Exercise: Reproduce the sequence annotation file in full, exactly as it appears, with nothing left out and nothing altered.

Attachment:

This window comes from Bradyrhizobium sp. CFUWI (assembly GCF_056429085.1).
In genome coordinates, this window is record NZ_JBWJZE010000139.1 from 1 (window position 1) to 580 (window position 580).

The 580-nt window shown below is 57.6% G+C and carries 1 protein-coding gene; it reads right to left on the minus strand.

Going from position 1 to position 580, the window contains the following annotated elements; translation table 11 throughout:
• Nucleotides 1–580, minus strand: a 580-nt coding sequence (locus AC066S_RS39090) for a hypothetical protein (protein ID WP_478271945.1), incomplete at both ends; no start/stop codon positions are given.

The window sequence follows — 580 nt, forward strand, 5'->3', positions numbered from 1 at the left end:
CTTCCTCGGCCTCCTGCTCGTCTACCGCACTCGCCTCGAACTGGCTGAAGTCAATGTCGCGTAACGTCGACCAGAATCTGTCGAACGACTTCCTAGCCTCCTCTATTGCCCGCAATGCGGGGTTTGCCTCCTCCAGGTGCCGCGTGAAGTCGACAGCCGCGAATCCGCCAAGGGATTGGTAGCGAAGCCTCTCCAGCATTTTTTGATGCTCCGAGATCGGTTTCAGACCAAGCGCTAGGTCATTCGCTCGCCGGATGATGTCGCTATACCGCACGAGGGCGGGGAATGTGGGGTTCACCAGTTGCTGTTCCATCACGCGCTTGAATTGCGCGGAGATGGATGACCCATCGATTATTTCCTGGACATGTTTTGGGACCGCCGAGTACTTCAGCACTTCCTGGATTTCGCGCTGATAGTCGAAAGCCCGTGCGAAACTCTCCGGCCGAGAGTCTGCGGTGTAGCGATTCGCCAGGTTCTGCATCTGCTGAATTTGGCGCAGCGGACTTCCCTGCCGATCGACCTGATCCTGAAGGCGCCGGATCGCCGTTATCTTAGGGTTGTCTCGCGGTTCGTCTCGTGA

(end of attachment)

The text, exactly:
This window comes from Bradyrhizobium sp. CFUWI (assembly GCF_056429085.1).
In genome coordinates, this window is record NZ_JBWJZE010000139.1 from 1 (window position 1) to 580 (window position 580).

The 580-nt window shown below is 57.6% G+C and carries 1 protein-coding gene; it reads right to left on the minus strand.

Going from position 1 to position 580, the window contains the following annotated elements; translation table 11 throughout:
• Nucleotides 1–580, minus strand: a 580-nt coding sequence (locus AC066S_RS39090) for a hypothetical protein (protein ID WP_478271945.1), incomplete at both ends; no start/stop codon positions are given.

The window sequence follows — 580 nt, forward strand, 5'->3', positions numbered from 1 at the left end:
CTTCCTCGGCCTCCTGCTCGTCTACCGCACTCGCCTCGAACTGGCTGAAGTCAATGTCGCGTAACGTCGACCAGAATCTGTCGAACGACTTCCTAGCCTCCTCTATTGCCCGCAATGCGGGGTTTGCCTCCTCCAGGTGCCGCGTGAAGTCGACAGCCGCGAATCCGCCAAGGGATTGGTAGCGAAGCCTCTCCAGCATTTTTTGATGCTCCGAGATCGGTTTCAGACCAAGCGCTAGGTCATTCGCTCGCCGGATGATGTCGCTATACCGCACGAGGGCGGGGAATGTGGGGTTCACCAGTTGCTGTTCCATCACGCGCTTGAATTGCGCGGAGATGGATGACCCATCGATTATTTCCTGGACATGTTTTGGGACCGCCGAGTACTTCAGCACTTCCTGGATTTCGCGCTGATAGTCGAAAGCCCGTGCGAAACTCTCCGGCCGAGAGTCTGCGGTGTAGCGATTCGCCAGGTTCTGCATCTGCTGAATTTGGCGCAGCGGACTTCCCTGCCGATCGACCTGATCCTGAAGGCGCCGGATCGCCGTTATCTTAGGGTTGTCTCGCGGTTCGTCTCGTGA